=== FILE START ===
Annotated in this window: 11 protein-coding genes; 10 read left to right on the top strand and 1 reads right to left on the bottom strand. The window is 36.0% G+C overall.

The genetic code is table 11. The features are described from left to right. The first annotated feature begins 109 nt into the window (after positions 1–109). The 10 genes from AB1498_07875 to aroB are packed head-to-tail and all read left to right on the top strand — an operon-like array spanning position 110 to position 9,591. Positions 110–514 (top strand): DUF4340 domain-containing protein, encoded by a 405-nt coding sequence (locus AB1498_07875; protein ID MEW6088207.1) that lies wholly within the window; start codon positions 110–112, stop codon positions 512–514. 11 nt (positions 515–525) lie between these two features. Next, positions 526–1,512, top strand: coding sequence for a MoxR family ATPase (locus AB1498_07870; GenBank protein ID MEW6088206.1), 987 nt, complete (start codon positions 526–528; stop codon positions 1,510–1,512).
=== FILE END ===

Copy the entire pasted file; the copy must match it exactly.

Annotated in this window: 11 protein-coding genes; 10 read left to right on the top strand and 1 reads right to left on the bottom strand. The window is 36.0% G+C overall.

The genetic code is table 11. The features are described from left to right. The first annotated feature begins 109 nt into the window (after positions 1–109). The 10 genes from AB1498_07875 to aroB are packed head-to-tail and all read left to right on the top strand — an operon-like array spanning position 110 to position 9,591. Positions 110–514 (top strand): DUF4340 domain-containing protein, encoded by a 405-nt coding sequence (locus AB1498_07875; protein ID MEW6088207.1) that lies wholly within the window; start codon positions 110–112, stop codon positions 512–514. 11 nt (positions 515–525) lie between these two features. Next, positions 526–1,512, top strand: coding sequence for a MoxR family ATPase (locus AB1498_07870; GenBank protein ID MEW6088206.1), 987 nt, complete (start codon positions 526–528; stop codon positions 1,510–1,512).